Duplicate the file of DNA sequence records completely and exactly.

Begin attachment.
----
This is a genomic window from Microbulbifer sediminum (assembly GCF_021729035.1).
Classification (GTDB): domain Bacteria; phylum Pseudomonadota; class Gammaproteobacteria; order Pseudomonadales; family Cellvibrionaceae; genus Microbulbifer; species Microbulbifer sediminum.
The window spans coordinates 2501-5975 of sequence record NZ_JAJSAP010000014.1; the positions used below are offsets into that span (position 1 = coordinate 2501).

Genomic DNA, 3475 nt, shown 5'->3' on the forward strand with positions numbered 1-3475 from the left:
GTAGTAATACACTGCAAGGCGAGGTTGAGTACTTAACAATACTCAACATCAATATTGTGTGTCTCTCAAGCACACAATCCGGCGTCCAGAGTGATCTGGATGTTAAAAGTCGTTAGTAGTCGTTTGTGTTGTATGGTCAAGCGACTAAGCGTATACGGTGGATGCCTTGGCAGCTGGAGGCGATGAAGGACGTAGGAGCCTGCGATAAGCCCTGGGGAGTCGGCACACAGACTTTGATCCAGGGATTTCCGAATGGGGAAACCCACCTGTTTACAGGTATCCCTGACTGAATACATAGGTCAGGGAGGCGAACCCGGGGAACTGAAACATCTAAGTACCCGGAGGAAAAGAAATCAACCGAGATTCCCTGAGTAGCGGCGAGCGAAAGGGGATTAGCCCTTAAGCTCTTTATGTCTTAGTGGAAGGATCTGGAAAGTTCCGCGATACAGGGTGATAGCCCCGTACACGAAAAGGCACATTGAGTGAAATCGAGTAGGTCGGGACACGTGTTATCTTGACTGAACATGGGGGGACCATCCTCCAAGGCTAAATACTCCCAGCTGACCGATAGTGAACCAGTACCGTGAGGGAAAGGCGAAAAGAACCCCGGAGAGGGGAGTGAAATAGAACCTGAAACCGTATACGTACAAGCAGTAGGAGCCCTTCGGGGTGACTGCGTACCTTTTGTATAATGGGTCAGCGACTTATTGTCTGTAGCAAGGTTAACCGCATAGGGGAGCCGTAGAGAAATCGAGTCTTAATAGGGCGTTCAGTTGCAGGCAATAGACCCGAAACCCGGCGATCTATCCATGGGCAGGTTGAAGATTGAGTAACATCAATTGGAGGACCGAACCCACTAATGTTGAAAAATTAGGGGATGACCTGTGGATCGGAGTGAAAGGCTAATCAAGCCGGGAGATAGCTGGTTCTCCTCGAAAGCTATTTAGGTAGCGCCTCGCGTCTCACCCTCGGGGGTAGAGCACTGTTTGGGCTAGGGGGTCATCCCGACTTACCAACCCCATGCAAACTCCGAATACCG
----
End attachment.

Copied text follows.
This is a genomic window from Microbulbifer sediminum (assembly GCF_021729035.1).
Classification (GTDB): domain Bacteria; phylum Pseudomonadota; class Gammaproteobacteria; order Pseudomonadales; family Cellvibrionaceae; genus Microbulbifer; species Microbulbifer sediminum.
The window spans coordinates 2501-5975 of sequence record NZ_JAJSAP010000014.1; the positions used below are offsets into that span (position 1 = coordinate 2501).

Genomic DNA, 3475 nt, shown 5'->3' on the forward strand with positions numbered 1-3475 from the left:
GTAGTAATACACTGCAAGGCGAGGTTGAGTACTTAACAATACTCAACATCAATATTGTGTGTCTCTCAAGCACACAATCCGGCGTCCAGAGTGATCTGGATGTTAAAAGTCGTTAGTAGTCGTTTGTGTTGTATGGTCAAGCGACTAAGCGTATACGGTGGATGCCTTGGCAGCTGGAGGCGATGAAGGACGTAGGAGCCTGCGATAAGCCCTGGGGAGTCGGCACACAGACTTTGATCCAGGGATTTCCGAATGGGGAAACCCACCTGTTTACAGGTATCCCTGACTGAATACATAGGTCAGGGAGGCGAACCCGGGGAACTGAAACATCTAAGTACCCGGAGGAAAAGAAATCAACCGAGATTCCCTGAGTAGCGGCGAGCGAAAGGGGATTAGCCCTTAAGCTCTTTATGTCTTAGTGGAAGGATCTGGAAAGTTCCGCGATACAGGGTGATAGCCCCGTACACGAAAAGGCACATTGAGTGAAATCGAGTAGGTCGGGACACGTGTTATCTTGACTGAACATGGGGGGACCATCCTCCAAGGCTAAATACTCCCAGCTGACCGATAGTGAACCAGTACCGTGAGGGAAAGGCGAAAAGAACCCCGGAGAGGGGAGTGAAATAGAACCTGAAACCGTATACGTACAAGCAGTAGGAGCCCTTCGGGGTGACTGCGTACCTTTTGTATAATGGGTCAGCGACTTATTGTCTGTAGCAAGGTTAACCGCATAGGGGAGCCGTAGAGAAATCGAGTCTTAATAGGGCGTTCAGTTGCAGGCAATAGACCCGAAACCCGGCGATCTATCCATGGGCAGGTTGAAGATTGAGTAACATCAATTGGAGGACCGAACCCACTAATGTTGAAAAATTAGGGGATGACCTGTGGATCGGAGTGAAAGGCTAATCAAGCCGGGAGATAGCTGGTTCTCCTCGAAAGCTATTTAGGTAGCGCCTCGCGTCTCACCCTCGGGGGTAGAGCACTGTTTGGGCTAGGGGGTCATCCCGACTTACCAACCCCATGCAAACTCCGAATACCG